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Contract Risks: a Checklist for Exporters

Purchase contracts may be filled with risks. In this article, we provide a useful checklist to make sure all major contract risk areas are identified and mitigated with proper actions. Contract risks may come from purchase orders and the attached (or referenced)  General Terms and Conditions of Purchase. A useful read for suppliers dealing with EPC Contractors, End Users and other professional buyers of project materials.


The elements to double check in a purchase order are listed below.


The scope of services/supply is a detailed description of those goods o services you will provide to the client, those you can provide for an additional fee and those you will not provide.

It should be as precise and complete as possible. It should leave no ambiguity or question as to whether or not some duty or deliverable item is included in the PO or the contract price.

Unless your scope is carefully defined, you may not be able to differentiate included services or materials from extras not contemplated in your basic fee after the start-up of the contract. This makes it difficult to charge for any additional services or deliveries you are required to perform, as the contract is accepted and initiated.


  • Any client-drafted clauses that ask you to agree (or even certify) that the scope of supply includes anything that will be “adequate to meet the project needs,” or that you will “provide any and all the services and materials necessary for the completion of the project” or similar deceptive language
  • Contracts missing detailed lists of all potential goods or services to be delivered for the agreed price


Your contract should include a clause that affirmatively defines the standard of care to which you will perform.

The standard of care for professionals requires only that you perform your services with the degree of skill and care ordinarily exercised by other members of your profession under similar circumstances, at the same time and in the same or a similar locale.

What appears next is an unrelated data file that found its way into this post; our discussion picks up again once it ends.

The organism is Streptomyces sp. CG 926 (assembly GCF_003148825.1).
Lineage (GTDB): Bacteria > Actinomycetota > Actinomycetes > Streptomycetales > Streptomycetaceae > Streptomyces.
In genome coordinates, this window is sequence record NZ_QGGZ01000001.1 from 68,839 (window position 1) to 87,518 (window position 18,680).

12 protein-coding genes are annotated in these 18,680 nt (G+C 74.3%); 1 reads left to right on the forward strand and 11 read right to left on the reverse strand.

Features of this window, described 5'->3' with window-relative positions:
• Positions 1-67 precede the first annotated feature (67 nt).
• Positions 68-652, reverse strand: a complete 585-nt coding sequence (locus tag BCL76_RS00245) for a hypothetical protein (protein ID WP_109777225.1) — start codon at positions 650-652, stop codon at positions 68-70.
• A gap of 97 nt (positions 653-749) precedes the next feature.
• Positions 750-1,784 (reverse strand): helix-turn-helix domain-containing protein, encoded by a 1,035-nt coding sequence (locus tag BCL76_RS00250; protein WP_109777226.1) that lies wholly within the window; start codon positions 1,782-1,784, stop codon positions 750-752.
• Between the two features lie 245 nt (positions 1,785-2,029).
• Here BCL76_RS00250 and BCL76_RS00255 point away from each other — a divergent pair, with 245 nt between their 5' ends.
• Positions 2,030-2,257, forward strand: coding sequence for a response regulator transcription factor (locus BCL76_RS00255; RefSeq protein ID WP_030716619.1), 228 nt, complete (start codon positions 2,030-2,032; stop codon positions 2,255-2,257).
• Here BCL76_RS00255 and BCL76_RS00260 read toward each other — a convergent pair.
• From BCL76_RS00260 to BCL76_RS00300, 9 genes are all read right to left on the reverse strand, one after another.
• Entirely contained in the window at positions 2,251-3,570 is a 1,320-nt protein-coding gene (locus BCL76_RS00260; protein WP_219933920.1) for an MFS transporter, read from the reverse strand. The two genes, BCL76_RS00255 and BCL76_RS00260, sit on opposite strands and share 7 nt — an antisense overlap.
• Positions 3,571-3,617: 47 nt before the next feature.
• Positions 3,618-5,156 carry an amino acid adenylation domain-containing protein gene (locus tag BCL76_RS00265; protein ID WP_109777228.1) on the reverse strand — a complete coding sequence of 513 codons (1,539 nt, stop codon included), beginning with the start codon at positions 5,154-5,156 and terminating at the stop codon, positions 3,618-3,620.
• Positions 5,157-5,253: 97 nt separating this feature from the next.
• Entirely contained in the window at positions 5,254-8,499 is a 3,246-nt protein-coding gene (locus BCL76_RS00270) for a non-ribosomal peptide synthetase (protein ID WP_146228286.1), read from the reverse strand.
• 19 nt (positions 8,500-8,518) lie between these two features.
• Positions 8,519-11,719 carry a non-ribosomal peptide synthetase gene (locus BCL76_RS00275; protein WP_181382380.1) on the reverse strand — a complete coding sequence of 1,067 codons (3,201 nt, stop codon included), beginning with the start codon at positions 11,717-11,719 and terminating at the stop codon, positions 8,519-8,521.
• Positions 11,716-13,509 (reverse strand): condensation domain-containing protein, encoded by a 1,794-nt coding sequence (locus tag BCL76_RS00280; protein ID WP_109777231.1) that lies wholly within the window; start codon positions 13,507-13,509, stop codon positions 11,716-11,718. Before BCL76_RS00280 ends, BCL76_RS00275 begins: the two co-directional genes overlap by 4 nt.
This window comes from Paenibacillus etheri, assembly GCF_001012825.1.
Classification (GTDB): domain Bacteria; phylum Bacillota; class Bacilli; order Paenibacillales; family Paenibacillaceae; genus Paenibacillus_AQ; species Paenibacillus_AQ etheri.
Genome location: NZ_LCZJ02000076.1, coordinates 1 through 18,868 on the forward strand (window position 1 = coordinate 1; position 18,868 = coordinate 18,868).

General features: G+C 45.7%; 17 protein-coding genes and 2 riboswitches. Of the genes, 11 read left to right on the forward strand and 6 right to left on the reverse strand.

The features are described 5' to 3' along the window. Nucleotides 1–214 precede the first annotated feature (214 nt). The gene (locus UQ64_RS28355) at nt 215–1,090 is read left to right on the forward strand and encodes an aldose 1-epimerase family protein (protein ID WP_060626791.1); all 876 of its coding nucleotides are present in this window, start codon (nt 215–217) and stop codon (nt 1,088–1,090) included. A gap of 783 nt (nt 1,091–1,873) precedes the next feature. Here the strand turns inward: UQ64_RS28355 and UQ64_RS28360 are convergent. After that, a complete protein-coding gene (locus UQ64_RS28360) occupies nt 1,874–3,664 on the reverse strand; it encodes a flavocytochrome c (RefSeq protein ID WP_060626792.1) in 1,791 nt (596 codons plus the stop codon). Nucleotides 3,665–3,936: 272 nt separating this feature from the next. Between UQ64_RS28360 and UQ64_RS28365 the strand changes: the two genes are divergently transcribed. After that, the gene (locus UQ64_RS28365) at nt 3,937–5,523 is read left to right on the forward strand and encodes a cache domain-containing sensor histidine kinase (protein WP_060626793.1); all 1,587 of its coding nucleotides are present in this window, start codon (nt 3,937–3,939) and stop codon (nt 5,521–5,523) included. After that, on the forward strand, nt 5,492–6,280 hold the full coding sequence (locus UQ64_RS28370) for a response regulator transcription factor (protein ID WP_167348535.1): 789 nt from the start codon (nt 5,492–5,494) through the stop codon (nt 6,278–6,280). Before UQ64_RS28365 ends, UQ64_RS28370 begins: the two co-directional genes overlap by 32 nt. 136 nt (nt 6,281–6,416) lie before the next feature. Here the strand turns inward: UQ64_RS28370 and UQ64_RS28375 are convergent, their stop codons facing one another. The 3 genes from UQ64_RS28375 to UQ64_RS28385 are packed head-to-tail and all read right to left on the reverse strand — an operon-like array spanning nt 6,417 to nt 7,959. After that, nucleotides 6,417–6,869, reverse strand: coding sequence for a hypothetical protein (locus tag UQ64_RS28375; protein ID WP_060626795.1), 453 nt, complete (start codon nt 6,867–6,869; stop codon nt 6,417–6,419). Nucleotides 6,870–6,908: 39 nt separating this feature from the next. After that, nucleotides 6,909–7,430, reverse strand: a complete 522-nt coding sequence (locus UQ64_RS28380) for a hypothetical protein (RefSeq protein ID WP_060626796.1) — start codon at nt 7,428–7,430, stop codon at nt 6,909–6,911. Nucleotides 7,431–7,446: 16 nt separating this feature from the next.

Any contract language that seeks to raise your standard of care increases your risk.

Your professional liability insurance will not cover you for this increased exposure since it represents an assumption of additional liability for which you would not otherwise be responsible.


  • A client’s contract language that requires you to “perform to the highest standard of practice.” Nor should you accept broad or ambiguous language such as “appropriate” or “necessary,” or provisions that would have the client making a unilateral determination as to the performance of your services, such as “to the satisfaction of the Client,” or “in the Client’s sole judgment.”
  • Nowhere in the Standard of Care doctrine or definition is there any mention of “perfection.”


Contract language should address issues such as when payment is due, the penalties for late payment (e.g., interest, collection costs) and your rights in the event of non-payment (e.g., suspension or termination of services).

The more precisely you define and adhere to your payment terms, the more likely it is you’ll be paid promptly and avoid fee-related disputes.

Such disputes are often disagreeable and can even lead to the loss of future work from the same client.


  • Language that would permit your client to withhold payment of disputed invoices.
  • One of the most effective payment collection devices is to withhold submission of the client’s documents/goods for plan check or permit approval or for use by the client until you are fully paid.


Your contract should include a Waiver of Consequential Damages, those indirect expenses (e.g., loss of profit) that are remotely connected to a failure in delivery.

This should include a provision that makes it clear that neither you nor your client will be held responsible for consequential damages because of any alleged failures by either party.

If you are to be held responsible for consequential damages, you could be sued for damages totally out of proportion to your fee or grossly exceeding the cost of repairing the actual damage.


  • Any language in a client-drafted contract that would make you responsible for consequential damages.
  • If your contract remains silent about consequential damages, you can still be sued for them. Having a negotiated limit of liability does not take the place of the additional protection against liability for consequential damages. Be sure your Limitation of Liability and Consequential Damages clauses are coordinated with each other.


Include in your contract a Limitation of Liability clause, an agreement between you and the client to establish the maximum liability you will be responsible for if there is a claim by the client on the project.